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Part 16Audit

Chapter 2Appointment of auditors

Private companies

485Appointment of auditors of private company: general

(1)An auditor or auditors of a private company must be appointed for each financial year of the company, unless the directors reasonably resolve otherwise on the ground that audited accounts are unlikely to be required.

(2)For each financial year for which an auditor or auditors is or are to be appointed (other than the company’s first financial year), the appointment must be made before the end of the period of 28 days beginning with—

(a)the end of the time allowed for sending out copies of the company’s annual accounts and reports for the previous financial year (see section 424), or

(b)if earlier, the day on which copies of the company’s annual accounts and reports for the previous financial year are sent out under section 423.

This is the “period for appointing auditors”.

(3)The directors may appoint an auditor or auditors of the company—

(a)at any time before the company’s first period for appointing auditors,

(b)following a period during which the company (being exempt from audit) did not have any auditor, at any time before the company’s next period for appointing auditors, or

(c)to fill a casual vacancy in the office of auditor.

(4)The members may appoint an auditor or auditors by ordinary resolution—

(a)during a period for appointing auditors,

(b)if the company should have appointed an auditor or auditors during a period for appointing auditors but failed to do so, or

(c)where the directors had power to appoint under subsection (3) but have failed to make an appointment.

(5)An auditor or auditors of a private company may only be appointed—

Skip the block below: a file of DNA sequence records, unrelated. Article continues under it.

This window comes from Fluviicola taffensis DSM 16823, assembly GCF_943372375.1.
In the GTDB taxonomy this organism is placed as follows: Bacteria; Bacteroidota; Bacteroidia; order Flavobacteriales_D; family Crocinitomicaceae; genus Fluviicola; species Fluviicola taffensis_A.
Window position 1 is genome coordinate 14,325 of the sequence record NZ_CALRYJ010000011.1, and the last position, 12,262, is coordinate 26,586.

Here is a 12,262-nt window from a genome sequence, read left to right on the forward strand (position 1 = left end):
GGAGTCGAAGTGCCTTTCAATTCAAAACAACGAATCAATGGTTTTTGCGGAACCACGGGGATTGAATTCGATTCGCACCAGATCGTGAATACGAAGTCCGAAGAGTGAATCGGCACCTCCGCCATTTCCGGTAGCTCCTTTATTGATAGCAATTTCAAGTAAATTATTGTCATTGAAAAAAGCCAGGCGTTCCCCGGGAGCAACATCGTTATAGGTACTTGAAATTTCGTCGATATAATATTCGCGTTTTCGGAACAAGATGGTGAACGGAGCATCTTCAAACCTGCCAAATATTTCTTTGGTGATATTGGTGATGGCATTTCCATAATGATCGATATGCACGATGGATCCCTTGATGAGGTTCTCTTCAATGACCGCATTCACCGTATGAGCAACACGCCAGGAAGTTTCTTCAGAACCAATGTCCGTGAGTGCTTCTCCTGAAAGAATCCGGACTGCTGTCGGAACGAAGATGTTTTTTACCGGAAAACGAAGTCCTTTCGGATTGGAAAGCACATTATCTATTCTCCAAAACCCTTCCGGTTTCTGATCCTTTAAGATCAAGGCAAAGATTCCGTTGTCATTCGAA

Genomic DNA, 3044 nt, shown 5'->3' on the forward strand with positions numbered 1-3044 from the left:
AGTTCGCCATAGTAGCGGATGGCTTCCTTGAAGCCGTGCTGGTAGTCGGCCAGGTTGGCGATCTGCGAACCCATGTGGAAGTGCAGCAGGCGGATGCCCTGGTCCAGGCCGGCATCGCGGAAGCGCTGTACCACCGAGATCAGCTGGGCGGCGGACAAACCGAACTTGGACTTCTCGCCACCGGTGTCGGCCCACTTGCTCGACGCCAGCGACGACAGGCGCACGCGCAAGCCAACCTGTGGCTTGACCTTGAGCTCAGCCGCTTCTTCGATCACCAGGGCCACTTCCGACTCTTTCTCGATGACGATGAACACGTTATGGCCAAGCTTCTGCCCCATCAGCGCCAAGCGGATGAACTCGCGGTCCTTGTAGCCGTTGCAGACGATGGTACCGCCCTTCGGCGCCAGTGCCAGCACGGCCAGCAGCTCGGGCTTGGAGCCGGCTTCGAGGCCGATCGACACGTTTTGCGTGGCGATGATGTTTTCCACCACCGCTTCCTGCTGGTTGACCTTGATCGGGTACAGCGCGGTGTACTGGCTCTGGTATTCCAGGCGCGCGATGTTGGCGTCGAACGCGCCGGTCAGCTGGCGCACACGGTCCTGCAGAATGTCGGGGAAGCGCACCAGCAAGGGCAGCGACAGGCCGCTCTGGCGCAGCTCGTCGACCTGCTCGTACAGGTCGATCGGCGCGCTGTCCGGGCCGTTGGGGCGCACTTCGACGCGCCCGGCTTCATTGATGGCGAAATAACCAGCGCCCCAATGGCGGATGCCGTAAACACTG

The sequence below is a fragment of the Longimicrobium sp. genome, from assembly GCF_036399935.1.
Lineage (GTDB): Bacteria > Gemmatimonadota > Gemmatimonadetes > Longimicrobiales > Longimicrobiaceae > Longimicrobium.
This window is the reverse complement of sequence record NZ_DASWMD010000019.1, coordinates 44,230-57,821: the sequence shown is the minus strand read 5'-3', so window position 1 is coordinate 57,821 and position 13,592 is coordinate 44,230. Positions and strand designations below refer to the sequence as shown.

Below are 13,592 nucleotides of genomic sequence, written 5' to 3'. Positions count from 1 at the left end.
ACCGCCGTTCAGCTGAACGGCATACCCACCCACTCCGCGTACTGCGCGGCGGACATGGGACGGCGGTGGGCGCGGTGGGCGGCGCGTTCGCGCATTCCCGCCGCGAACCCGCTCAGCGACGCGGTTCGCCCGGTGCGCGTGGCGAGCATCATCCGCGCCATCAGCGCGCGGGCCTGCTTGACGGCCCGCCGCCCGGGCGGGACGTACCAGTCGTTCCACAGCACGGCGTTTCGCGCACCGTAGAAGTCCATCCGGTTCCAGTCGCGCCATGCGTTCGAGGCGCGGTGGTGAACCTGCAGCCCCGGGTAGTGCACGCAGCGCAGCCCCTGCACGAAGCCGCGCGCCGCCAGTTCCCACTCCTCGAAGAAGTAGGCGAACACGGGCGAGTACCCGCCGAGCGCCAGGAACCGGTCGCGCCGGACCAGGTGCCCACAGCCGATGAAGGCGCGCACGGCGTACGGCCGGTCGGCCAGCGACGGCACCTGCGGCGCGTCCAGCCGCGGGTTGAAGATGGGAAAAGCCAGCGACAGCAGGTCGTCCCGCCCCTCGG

(a)in accordance with this section, or

(b)in accordance with section 486 (default power of Secretary of State).

This is without prejudice to any deemed re-appointment under section 487.

486Appointment of auditors of private company: default power of Secretary of State

(1)If a private company fails to appoint an auditor or auditors in accordance with section 485, the Secretary of State may appoint one or more persons to fill the vacancy.

(2)Where subsection (2) of that section applies and the company fails to make the necessary appointment before the end of the period for appointing auditors, the company must within one week of the end of that period give notice to the Secretary of State of his power having become exercisable.

(3)If a company fails to give the notice required by this section, an offence is committed by—

(a)the company, and

(b)every officer of the company who is in default.

(4)A person guilty of an offence under this section is liable on summary conviction to a fine not exceeding level 3 on the standard scale and, for continued contravention, a daily default fine not exceeding one-tenth of level 3 on the standard scale.

487Term of office of auditors of private company

(1)An auditor or auditors of a private company hold office in accordance with the terms of their appointment, subject to the requirements that—

(a)they do not take office until any previous auditor or auditors cease to hold office, and

(b)they cease to hold office at the end of the next period for appointing auditors unless re-appointed.

(2)Where no auditor has been appointed by the end of the next period for appointing auditors, any auditor in office immediately before that time is deemed to be re-appointed at that time, unless—

(a)he was appointed by the directors, or

(b)the company’s articles require actual re-appointment, or

(c)the deemed re-appointment is prevented by the members under section 488, or

(d)the members have resolved that he should not be re-appointed, or

(e)the directors have resolved that no auditor or auditors should be appointed for the financial year in question.

(3)This is without prejudice to the provisions of this Part as to removal and resignation of auditors.